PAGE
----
Luminescence dating is a technique that measures naturally occurring radiation stored in the sand. Data culled via this methodology demonstrates that 130,000 years ago, the Arabian Peninsula was relatively warmer which caused more rainfall, turning it into a series of lush habitable land. During this period the southern Red Sea's levels dropped and was only 4 kilometres (2.5 mi) wide. This offered a brief window of time for humans to easily cross the sea and cross the Peninsula to opposing sites like Jebel Faya. These early migrants running away from the climate change in Africa, crossed the Red Sea into Yemen and Oman, trekked across Arabia during favourable climate conditions.[3] 2,000 kilometres of inhospitable desert lie between the Red Sea and Jebel Faya in UAE. But around 130,000 years ago the world was at the end of an ice age. The Red Sea was shallow enough to be crossed on foot or on a small raft, and the Arabian peninsula was being transformed from a parched desert into a green land.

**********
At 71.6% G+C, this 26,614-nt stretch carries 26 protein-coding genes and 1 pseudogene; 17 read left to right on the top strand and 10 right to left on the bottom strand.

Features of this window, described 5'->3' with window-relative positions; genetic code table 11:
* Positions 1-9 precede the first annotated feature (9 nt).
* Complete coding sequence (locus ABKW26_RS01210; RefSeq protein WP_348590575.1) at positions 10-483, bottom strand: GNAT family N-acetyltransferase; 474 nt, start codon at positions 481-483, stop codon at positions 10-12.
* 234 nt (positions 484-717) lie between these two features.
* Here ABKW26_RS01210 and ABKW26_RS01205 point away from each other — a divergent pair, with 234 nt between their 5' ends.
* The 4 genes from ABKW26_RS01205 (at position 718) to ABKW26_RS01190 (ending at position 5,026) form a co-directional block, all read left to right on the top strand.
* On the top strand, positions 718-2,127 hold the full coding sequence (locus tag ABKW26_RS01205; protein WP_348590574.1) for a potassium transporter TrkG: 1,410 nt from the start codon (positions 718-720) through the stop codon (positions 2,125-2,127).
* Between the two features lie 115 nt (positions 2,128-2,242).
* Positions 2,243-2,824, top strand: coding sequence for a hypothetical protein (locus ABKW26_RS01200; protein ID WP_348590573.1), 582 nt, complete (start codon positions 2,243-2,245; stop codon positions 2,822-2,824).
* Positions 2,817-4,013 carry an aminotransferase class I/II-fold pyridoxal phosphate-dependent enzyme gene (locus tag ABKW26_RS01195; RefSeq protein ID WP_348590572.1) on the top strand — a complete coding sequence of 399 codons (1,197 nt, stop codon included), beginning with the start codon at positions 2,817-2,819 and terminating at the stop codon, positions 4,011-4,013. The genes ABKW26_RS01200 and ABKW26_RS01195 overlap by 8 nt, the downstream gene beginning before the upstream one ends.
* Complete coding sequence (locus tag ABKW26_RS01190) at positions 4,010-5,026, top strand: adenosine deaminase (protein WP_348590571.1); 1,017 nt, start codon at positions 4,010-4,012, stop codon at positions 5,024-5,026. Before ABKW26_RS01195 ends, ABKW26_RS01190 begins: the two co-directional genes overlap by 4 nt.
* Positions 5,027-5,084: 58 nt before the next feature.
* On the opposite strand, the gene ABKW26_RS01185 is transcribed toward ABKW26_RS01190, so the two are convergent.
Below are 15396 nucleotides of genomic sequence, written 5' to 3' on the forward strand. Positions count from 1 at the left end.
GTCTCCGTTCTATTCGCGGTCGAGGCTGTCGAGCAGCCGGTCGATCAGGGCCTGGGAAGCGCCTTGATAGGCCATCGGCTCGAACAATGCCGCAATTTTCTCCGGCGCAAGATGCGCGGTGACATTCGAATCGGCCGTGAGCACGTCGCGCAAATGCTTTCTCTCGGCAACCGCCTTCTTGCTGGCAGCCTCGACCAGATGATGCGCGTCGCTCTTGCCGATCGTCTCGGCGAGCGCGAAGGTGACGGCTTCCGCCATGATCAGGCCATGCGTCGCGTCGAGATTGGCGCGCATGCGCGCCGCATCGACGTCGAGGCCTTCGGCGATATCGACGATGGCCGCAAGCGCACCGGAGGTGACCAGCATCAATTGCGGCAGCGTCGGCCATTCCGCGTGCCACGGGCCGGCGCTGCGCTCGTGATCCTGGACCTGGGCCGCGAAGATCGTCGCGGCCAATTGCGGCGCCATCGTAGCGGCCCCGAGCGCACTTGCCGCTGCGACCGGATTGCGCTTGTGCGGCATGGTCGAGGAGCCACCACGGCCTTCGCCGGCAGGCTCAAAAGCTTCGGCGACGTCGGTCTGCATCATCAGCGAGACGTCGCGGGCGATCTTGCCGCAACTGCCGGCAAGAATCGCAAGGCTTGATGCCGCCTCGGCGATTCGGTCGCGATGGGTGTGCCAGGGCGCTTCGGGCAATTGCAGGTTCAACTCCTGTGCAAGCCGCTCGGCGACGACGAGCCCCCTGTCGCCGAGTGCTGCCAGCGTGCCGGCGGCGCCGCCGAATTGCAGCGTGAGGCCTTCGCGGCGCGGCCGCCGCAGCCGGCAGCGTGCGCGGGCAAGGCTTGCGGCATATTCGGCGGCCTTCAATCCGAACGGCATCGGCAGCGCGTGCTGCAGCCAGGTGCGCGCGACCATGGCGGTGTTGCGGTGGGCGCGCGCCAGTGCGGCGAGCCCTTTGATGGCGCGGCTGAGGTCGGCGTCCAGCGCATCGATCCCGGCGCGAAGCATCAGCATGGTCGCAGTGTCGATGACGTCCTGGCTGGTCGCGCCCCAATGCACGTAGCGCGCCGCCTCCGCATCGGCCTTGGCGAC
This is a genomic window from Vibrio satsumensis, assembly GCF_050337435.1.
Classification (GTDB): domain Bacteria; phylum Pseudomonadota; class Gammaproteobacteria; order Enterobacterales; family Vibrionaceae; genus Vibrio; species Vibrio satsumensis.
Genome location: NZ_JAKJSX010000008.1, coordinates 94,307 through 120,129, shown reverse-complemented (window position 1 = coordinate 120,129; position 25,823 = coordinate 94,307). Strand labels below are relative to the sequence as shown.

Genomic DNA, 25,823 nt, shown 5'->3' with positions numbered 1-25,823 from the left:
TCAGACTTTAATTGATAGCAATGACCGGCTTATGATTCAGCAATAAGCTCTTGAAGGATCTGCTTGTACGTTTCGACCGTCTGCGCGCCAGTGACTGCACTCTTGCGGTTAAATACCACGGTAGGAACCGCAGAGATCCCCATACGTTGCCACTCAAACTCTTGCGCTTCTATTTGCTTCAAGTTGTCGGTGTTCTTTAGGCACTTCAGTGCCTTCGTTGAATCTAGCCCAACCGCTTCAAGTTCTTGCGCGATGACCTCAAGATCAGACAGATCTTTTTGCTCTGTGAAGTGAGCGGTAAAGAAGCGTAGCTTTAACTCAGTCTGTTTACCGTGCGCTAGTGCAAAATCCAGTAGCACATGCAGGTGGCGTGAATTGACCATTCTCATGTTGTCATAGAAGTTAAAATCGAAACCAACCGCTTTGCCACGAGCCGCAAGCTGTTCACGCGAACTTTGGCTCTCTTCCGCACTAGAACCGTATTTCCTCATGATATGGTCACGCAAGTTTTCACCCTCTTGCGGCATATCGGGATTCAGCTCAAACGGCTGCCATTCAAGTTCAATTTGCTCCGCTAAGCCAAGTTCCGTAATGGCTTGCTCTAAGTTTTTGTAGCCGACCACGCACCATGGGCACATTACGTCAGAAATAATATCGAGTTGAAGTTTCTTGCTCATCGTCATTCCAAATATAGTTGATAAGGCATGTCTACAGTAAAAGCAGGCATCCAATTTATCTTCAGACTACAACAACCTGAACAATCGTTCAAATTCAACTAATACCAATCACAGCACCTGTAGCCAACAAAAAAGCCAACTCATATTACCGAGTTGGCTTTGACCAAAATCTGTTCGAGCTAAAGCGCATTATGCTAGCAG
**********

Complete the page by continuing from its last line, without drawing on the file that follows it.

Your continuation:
There have been discoveries of Paleolithic stone tools in caves in southern and central Oman, and in the United Arab Emirates close to the Straits of Hormuz at the outlet of the Persian Gulf (UAE site (Jebel Faya).[4][5] The stone tools, some up to 125,000 years old, resemble those made by humans in Africa around the same period.

Persian period edit

The northern half of Oman (beside modern-day Bahrain, Qatar, United Arab Emirates, plus Balochistan and Sindh provinces of Pakistan) presumably was part of the Maka[6] satrapy of the Persian Achaemenid Empire. By the time of the conquests of Alexander the Great, the satrapy may have existed in some form and Alexander is said to have stayed in Purush, its capital, perhaps near Bam, in Kerman province. From the 2nd half of the 1st millennium BCE, waves of Semitic speaking peoples migrated from central and western Arabia to the east. The most important of these tribes are known as Azd. On the coast Parthian and Sassanian colonies were maintained. From c. 100 BCE to c. 300 CE Semitic speakers appear in central Oman at Samad al-Shan and the so-called Pre-islamic recent period, abbreviated PIR, in what has become the United Arab Emirates.[7] These waves continue, in the 19th century bringing Bedouin ruling families who finally ruled the Persian Gulf states.